China-Japan relations

Daily publishes challenge to Japanese sovereignty over Okinawa

Call in party mouthpiece comes amid ongoing territorial disputes

PUBLISHED : Wednesday, 08 May, 2013, 3:56pm
UPDATED : Thursday, 23 February, 2017, 4:55pm

People's Daily yesterday published a call for a review of Japan's sovereignty over the island of Okinawa, home to major US bases, with the Asian powers already embroiled in a territorial row.

The article in the Communist Party mouthpiece argued China may have rights to the Ryukyu chain, which includes Okinawa.

Agreements between allied forces during the second world war mean the ownership of the Ryukyu Islands may be in question, the researchers argued in a commentary.

Asked if China considered Okinawa part of Japan, Foreign Ministry spokeswoman Hua Chunying said scholars had long studied the history of the Ryukyus and Okinawa.

"It may be time to revisit the unresolved historical issue of the Ryukyu Islands," wrote Zhang Haipeng and Li Guoqiang , of the Chinese Academy of Social Sciences.

Okinawa is home to major US air force and marine bases as well as 1.3 million people, nearly all of whom are Japanese nationals and speak Japanese.

The authors of the article said the Ryukyus were a "vassal state" of China before Japan annexed the islands in the late 1800s.

"Unresolved problems relating to the Ryukyu Islands have reached the time for reconsideration," they wrote, citing post-war declarations that required Japan to return Chinese territory.

In Tokyo, Chief Cabinet Secretary Yoshihide Suga dismissed the article as "injudicious".

"They are unmistakably part of our country's territory. That is a fact accepted historically and by the international community," he said.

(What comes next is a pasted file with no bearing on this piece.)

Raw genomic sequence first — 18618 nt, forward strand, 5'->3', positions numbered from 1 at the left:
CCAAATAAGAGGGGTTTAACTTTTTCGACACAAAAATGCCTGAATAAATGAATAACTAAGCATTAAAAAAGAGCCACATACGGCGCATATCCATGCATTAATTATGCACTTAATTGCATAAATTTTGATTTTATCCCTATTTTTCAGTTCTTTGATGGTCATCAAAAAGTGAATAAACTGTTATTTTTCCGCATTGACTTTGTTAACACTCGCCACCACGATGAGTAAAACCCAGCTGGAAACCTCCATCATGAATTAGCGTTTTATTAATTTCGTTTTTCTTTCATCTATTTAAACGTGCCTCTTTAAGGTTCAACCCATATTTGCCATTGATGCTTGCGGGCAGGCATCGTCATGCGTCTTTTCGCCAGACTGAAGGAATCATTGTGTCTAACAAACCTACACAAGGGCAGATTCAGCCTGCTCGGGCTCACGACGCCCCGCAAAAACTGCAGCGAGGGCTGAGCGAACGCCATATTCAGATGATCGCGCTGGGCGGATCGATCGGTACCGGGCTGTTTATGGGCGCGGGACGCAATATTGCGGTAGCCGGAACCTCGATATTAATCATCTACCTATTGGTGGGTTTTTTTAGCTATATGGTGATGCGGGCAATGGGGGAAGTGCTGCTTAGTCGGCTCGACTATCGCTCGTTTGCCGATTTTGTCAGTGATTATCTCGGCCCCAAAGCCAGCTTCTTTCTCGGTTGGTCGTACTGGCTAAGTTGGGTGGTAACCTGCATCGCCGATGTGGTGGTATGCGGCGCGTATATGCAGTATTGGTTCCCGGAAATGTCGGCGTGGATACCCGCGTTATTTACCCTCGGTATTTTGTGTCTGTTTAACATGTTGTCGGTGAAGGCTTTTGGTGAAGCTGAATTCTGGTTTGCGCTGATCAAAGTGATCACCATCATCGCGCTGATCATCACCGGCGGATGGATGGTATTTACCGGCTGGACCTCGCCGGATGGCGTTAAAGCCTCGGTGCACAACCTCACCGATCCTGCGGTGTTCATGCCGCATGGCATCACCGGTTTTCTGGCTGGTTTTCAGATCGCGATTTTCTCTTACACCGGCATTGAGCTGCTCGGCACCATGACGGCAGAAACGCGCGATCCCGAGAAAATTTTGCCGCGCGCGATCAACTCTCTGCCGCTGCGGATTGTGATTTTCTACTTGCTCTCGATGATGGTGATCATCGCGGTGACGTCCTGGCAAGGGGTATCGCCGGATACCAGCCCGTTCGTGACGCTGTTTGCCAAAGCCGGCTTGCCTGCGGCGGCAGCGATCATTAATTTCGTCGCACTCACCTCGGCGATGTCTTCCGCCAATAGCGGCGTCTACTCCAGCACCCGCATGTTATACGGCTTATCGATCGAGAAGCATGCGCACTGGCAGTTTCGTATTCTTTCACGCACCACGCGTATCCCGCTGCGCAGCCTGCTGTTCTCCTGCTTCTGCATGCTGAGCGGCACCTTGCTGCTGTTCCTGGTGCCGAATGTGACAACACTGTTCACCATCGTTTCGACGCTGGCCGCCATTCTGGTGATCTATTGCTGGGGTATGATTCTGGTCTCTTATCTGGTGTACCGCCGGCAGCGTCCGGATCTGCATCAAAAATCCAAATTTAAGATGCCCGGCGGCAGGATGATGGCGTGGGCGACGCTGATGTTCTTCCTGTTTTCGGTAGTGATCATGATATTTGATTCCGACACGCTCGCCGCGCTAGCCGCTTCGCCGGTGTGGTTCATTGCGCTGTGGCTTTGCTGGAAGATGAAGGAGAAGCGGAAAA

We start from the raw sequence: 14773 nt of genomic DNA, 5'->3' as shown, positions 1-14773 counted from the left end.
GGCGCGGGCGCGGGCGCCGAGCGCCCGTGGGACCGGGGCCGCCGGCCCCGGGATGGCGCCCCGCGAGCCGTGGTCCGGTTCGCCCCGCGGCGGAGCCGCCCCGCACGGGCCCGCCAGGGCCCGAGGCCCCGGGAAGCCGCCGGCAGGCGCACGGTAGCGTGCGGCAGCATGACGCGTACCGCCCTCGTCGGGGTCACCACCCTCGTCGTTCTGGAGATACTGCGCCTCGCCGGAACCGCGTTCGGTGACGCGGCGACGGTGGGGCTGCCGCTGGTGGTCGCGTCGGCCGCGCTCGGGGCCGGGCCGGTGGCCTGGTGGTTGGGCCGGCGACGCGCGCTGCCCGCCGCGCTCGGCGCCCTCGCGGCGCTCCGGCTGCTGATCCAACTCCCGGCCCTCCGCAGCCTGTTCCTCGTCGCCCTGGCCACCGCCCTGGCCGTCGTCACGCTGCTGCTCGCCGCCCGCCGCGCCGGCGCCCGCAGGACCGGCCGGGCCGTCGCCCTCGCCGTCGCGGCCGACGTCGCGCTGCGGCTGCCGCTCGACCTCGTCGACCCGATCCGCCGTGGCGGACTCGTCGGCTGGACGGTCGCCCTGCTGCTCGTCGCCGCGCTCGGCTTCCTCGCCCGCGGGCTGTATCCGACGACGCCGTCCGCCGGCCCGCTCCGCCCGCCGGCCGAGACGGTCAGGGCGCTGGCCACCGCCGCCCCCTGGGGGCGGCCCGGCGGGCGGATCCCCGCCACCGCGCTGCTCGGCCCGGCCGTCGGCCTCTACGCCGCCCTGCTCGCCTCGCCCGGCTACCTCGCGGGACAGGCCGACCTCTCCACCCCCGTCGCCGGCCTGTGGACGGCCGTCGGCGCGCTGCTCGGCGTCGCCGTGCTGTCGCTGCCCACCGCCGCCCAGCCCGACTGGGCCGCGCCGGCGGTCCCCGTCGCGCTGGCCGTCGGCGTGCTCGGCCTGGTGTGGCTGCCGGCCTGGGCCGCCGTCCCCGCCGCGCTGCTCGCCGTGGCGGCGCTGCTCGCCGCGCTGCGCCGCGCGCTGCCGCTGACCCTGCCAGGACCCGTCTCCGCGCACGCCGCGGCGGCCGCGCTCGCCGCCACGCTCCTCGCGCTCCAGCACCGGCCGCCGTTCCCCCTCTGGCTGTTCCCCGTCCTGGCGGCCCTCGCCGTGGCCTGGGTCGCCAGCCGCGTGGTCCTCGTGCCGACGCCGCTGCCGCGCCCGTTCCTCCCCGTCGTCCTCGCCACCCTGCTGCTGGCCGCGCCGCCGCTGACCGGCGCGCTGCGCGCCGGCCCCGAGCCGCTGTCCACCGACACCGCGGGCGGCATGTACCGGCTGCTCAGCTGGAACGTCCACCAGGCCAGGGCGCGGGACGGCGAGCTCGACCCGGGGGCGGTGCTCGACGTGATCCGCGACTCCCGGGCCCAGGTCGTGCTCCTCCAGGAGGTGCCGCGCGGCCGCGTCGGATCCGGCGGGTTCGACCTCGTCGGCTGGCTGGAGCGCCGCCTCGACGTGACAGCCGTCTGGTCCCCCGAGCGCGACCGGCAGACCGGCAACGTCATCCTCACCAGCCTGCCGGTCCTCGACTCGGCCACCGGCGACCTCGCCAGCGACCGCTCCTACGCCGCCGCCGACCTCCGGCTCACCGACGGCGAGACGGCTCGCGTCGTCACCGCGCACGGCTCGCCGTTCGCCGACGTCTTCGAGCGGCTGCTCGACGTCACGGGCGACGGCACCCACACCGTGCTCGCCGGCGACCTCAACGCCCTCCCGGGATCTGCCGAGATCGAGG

Questions over Japan's right to Okinawa were probably aimed at raising the stakes in the East China Sea dispute, said Willy Lam, an expert on Chinese politics at Chinese University.

"I think this is psychological warfare," he said.

"The major point is to put pressure on Japan so that the Japanese administration will be forced to make concessions over the Senkaku [or Diaoyu] Islands."

Okinawa is the biggest of the Ryukyu Islands, which stretch for about 1,000 kilometres from Japan's mainland and were the centre of the Ryukyuan kingdom that paid tribute to Chinese emperors until it was absorbed by Japan in 1879. Some Chinese see the historical ties as a basis for sovereignty and dismiss Japan's possession of the islands as a legacy of its aggressive expansionism that ended in defeat at the end of the war.

Beijing has not made such claims, but state media occasionally questions Japan's authority.

Agence France-Presse, Bloomberg


A history of the Ryukyu Islands

589-617: Sui dynasty - first reference in Chinese annals to Ryukyus

7th century: First reference in Japanese to "Southern Islands"

14th century: Three Kingdoms established on Okinawa

1372: Chuzan Kingdom begins paying tribute to China

Late 14th century: many Chinese move to Ryukyus to pursue business. China recognises rule of Chuzan Kingdom.

1429: Okinawa united under the Sho (Shang in Chinese) dynasty

1609: Feudal lords from Kagoshima, Japan, conquer Ryukyus, before restoring degree of autonomy; kingdom also begins paying tribute to Japan

1655: Japan's Tokugawa shogunate approves tribute relations between Ryukyus and Qing dynasty court

1872: Following Meiji restoration, Japan abolishes kingdom

1879: Japan annexes Ryukyus as Okinawa prefecture

1880: China rejects proposal to divide islands between nations

1895: China abandons claim to islands under treaty ending Sino-Japanese war

1945: US military keeps control of Okinawa after end of war

1972: US returns islands to Japan

Sources: Wikipedia, Chan Yang-kit, SCMP archive